Wallace says of her painterly approach to her practice that:
For the most part, the images I paint are purely my own inventions. I take photos of a scene after having thought of it and then drawn it. I paint from the small 6×4 photo … I do not grid up the photo in order to scale it up onto the canvas because I enjoy the difficulty of trying to make something that small much larger, with no mechanical assistance in getting the proportions right … I like to think (or I flatter myself) that I am using it in the way Delacroix, Manet and Degas did — as a tool, not as a theoretical principle. iii
The paintings often allude to crimes and crime scenes, and Biltmore Hotel Flower is one example of this. It references the famous unsolved murder in Los Angeles in 1947 of Elizabeth Short, who became known as the Black Dahlia following her grisly death. She was last seen alive at the Biltmore Hotel in downtown LA, hence the painting’s image of a hotel stairwell, based on a picture of the hotel Wallace found on the internet. It is thought that the name Black Dahlia was attached to the victim because of her thick head of black hair and in reference to Blue Dahlia, a Hollywood film that had been released the previous year. Such has been the ongoing public interest in the case that in 1987 the famous crime writer James Ellroy wrote Black Dahlia, a fictional account of the case in which the crime is solved. A film based on that novel, directed by Brian de Palma, was produced in 2006.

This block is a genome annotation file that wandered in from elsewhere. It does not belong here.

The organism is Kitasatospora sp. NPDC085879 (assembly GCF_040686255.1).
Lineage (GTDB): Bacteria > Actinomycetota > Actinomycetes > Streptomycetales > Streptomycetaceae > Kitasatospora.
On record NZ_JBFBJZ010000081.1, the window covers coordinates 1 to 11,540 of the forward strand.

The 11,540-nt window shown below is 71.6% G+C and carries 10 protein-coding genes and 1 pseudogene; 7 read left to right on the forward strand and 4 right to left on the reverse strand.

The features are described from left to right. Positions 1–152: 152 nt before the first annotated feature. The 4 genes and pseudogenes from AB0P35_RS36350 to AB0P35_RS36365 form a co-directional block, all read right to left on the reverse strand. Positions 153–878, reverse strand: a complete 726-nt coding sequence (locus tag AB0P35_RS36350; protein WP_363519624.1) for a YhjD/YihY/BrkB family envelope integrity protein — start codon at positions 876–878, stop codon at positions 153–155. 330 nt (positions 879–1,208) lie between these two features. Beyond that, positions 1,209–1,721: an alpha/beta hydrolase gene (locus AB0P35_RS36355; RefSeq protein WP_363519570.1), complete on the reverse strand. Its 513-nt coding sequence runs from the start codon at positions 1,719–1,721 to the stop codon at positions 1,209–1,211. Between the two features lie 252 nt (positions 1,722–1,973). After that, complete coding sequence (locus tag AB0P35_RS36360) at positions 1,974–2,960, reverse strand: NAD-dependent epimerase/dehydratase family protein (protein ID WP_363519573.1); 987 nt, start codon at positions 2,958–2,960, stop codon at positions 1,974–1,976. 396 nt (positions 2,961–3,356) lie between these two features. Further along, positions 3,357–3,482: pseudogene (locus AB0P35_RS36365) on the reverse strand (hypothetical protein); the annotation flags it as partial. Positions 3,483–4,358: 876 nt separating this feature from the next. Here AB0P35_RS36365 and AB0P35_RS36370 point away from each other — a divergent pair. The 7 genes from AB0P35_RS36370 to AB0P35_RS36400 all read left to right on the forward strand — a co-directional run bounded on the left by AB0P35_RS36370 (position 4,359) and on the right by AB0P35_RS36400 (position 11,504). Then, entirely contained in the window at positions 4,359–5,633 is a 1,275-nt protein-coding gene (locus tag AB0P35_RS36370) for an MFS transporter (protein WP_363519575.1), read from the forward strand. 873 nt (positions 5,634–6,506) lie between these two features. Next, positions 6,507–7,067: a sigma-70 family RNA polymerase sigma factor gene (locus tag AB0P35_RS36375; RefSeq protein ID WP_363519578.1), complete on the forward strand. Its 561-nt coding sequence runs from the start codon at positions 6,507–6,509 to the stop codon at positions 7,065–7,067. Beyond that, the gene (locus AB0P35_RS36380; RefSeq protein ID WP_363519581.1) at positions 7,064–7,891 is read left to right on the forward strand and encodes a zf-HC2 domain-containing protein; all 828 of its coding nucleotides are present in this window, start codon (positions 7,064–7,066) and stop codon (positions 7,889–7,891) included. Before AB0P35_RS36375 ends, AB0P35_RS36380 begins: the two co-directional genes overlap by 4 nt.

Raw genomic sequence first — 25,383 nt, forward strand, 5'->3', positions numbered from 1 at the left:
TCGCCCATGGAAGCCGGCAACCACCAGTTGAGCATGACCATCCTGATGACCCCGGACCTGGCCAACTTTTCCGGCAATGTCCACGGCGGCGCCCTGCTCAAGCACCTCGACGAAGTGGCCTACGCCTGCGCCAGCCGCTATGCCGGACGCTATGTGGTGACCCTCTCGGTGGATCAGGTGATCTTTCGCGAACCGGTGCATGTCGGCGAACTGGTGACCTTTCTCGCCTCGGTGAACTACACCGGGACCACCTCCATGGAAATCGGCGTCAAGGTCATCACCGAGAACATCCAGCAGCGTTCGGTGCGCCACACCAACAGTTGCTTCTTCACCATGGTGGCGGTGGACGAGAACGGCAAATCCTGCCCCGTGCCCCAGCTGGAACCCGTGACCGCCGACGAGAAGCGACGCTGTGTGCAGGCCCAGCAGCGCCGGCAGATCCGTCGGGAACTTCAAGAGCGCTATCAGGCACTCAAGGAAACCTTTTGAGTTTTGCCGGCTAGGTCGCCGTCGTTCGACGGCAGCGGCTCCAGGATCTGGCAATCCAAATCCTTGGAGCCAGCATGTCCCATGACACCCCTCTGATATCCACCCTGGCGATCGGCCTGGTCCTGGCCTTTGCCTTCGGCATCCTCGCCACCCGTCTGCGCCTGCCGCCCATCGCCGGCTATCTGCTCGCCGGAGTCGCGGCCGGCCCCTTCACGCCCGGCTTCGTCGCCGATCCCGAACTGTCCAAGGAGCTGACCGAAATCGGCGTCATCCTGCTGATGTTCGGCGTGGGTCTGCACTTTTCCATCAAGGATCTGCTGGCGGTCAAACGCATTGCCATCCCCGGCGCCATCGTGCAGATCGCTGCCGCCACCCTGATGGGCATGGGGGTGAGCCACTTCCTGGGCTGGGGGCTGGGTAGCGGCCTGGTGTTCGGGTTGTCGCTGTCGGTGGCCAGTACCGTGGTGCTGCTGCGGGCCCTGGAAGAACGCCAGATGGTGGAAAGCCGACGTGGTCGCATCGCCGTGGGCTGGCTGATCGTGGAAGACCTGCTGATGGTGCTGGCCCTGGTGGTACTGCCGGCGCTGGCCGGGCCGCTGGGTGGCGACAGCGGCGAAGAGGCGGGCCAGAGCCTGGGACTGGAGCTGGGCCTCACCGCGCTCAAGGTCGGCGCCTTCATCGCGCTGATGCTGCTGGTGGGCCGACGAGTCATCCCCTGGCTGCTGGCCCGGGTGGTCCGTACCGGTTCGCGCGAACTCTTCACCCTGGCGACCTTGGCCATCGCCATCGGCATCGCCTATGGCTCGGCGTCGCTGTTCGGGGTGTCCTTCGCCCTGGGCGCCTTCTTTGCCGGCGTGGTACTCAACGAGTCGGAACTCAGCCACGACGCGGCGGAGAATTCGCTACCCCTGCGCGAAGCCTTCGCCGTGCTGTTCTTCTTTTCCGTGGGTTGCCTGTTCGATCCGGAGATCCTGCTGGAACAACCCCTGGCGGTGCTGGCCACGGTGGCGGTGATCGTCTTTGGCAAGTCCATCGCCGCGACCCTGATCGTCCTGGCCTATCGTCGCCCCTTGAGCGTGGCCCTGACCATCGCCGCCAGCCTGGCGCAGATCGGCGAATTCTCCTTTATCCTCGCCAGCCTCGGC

Wallace’s painting may perhaps be seen as both a tribute to Elizabeth Short and the many other women who have lost their lives to violent assault and a meditation on society’s obsessive and ongoing interest in such awful crimes against women. Sadly, in recent years this phenomenon has been all too familiar in our own state following the brutal murders of several innocent young women in Melbourne.
I ma delighted that Biltmore Hotel Flower has found a permanent home at the Art Gallery of Ballarat.
Dr Loris Button
Honorary Research Fellow
Federation University Australia
This essay was published in Untitled, Art Gallery of Ballarat Association, Issue 3, Autumn 2020, p 9